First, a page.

The Last Days of Loneliness brings death and Alzheimer’s to ACMI

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The Last Days of Loneliness brings death and Alzheimer’s to ACMI

Words by Lucas Radbourne

The Last Days of Loneliness is the new film by incredibly innovative Australian refugee director Saidin Salkic and it promises to be a unique experience.

Saidin Salkic is a natural treasure in Australia’s avant-garde film industry and his latest film, The Last Days of Loneliness, takes a very personal approach to the director’s obsession with horrific and confronting subjects.

It stars 87-year old Australian film pioneer John Flaus, who now lives with Alzheimer’s disease and features as Salkic’s on-screen collaborator in the film.

What you need to know

  • The Last Days of Loneliness is a new film from Saidin Salkic at ACMI
  • It’s a highly personal and innovative portrayal of ageing, from a director specialising in horrific subjects
  • It’s being screened at ACMI on September 3, or as soon as the pandemic allows

Stay up to date with what’s happening in Melbourne here.

Dealing with themes of ageing, death and human connection, the film takes on additional resonance in the wake of the ongoing pandemic, and the disconnection people feel from each other amid constant, intermittent, reconnection.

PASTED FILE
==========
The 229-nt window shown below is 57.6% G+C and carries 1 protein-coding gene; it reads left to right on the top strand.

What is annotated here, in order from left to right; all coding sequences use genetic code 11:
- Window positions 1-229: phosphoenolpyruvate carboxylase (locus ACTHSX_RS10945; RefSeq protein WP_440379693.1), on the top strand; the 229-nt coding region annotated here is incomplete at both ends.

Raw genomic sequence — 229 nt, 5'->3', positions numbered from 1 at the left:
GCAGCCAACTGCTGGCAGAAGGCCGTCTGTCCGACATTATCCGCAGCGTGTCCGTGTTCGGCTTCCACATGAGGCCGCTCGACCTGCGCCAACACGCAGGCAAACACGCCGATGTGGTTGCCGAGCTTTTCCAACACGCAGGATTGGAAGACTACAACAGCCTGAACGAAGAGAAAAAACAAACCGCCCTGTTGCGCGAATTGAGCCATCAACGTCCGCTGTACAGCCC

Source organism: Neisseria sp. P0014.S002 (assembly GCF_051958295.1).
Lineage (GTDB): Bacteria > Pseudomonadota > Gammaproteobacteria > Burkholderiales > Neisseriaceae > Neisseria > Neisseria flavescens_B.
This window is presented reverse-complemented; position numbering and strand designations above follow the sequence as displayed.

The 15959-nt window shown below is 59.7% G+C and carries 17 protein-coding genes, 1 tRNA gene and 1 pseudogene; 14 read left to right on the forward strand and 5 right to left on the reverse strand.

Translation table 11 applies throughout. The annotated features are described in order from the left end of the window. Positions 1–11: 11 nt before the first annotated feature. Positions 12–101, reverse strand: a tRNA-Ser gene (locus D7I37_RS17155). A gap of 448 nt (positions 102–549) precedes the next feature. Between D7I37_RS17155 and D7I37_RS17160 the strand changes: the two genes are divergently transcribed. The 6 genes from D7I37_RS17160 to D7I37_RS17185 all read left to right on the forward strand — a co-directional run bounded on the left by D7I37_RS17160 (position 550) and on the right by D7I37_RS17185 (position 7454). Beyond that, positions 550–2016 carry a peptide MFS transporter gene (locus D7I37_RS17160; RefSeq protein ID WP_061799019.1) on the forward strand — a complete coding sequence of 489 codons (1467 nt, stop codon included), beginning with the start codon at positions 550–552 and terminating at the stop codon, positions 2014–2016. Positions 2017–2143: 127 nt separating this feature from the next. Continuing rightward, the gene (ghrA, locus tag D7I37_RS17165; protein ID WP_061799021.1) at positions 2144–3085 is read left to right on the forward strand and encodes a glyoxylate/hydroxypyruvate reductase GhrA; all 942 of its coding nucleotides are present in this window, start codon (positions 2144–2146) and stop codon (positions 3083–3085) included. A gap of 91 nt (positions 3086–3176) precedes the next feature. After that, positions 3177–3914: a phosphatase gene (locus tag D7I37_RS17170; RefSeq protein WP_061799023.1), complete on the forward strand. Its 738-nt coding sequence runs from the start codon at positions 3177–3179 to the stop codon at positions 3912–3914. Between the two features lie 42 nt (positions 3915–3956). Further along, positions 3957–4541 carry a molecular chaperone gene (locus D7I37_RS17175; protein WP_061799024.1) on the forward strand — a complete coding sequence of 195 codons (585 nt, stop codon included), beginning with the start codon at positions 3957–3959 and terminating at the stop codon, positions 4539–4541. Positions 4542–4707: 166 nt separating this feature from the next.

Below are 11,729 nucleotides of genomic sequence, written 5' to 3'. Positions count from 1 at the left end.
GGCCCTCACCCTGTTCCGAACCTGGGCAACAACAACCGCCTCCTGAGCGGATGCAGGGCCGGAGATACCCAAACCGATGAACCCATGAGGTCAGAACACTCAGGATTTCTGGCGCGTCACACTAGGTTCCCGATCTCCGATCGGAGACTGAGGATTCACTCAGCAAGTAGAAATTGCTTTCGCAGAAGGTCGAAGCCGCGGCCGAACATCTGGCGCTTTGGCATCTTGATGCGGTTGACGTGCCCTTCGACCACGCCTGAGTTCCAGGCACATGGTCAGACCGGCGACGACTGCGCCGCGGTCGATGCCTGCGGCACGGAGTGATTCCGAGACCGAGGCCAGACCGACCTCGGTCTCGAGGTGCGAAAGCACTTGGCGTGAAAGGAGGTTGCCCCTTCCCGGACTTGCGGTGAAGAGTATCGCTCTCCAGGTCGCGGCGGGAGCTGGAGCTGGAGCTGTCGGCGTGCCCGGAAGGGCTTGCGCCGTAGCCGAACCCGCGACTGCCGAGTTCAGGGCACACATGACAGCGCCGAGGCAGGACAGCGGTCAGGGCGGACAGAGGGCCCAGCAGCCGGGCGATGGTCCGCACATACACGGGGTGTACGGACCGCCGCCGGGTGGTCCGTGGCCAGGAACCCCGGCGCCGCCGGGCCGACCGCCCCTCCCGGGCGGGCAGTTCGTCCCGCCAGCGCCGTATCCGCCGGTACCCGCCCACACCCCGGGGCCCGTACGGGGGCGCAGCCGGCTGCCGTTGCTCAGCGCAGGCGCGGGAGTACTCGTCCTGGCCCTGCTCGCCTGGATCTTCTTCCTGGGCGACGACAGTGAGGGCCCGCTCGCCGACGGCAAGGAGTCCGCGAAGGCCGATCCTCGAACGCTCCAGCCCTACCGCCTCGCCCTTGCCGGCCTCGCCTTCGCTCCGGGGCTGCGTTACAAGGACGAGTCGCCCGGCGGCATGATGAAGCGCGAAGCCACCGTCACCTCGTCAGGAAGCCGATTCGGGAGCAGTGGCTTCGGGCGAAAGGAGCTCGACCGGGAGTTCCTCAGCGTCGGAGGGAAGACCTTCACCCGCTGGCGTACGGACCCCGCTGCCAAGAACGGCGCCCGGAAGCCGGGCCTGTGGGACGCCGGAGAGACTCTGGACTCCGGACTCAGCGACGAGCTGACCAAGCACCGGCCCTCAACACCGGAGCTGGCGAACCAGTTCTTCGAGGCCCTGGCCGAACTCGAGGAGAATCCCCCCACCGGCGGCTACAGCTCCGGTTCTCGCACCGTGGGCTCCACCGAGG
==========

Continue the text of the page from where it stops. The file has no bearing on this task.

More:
Alzheimers and dementia are two hot-button issues for filmic discussion at the present time, but Salkic’s unique approach adds another dimension entirely. Salkic, a survivor of the greatest genocide in the history of Europe since WW2, the Srebrenica genocide. Many of Salkic’s works such as Silence’s Crescendo and Swan Lake and the Atomic Bomb are horrifying nightmares that draw into focus the madness of conflict and war and its consequences. Loneliness however, is a more gentle film with love at it’s core, but no less weighty in respect to human emotions.

The film, recently premiered locally in Flaus’s home town of Castlemaine to a packed and appreciative crowd and will now get a second screening in the city of Melbourne at the Australian Centre of the Moving Image on 3rd September.

In the avant-garde experiential film, younger man encounters the old. Both fearful and aware of the impending end. The clock is almost striking 12, it has passed 5 to 12. Celebrating love between two humans they spend time together, until the old one vanishes into the wind.

It is being screened at ACMI on September 3, or as soon as the pandemic allows.

After the screening, a Q&A will be held with Salkic and Flaus, moderated by Maggie Fooke. Book tickets through ACMI here.